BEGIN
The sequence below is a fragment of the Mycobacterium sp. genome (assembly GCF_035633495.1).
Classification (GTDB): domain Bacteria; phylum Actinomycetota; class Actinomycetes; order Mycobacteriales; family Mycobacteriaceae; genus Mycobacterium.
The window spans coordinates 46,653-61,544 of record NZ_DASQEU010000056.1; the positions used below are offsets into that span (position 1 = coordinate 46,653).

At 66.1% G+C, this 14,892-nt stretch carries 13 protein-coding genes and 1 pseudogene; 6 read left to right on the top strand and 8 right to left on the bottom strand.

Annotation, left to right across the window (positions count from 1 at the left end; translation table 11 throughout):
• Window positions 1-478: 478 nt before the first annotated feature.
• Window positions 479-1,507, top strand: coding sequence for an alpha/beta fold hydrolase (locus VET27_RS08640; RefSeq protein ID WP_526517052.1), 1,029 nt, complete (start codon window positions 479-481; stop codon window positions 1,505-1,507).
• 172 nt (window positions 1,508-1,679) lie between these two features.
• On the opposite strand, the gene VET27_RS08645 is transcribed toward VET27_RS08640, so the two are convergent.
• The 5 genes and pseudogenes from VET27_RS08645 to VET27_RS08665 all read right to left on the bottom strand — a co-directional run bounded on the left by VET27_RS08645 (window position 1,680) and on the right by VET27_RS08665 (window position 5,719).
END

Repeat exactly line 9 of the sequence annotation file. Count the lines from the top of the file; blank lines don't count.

• On the opposite strand, the gene VET27_RS08645 is transcribed toward VET27_RS08640, so the two are convergent.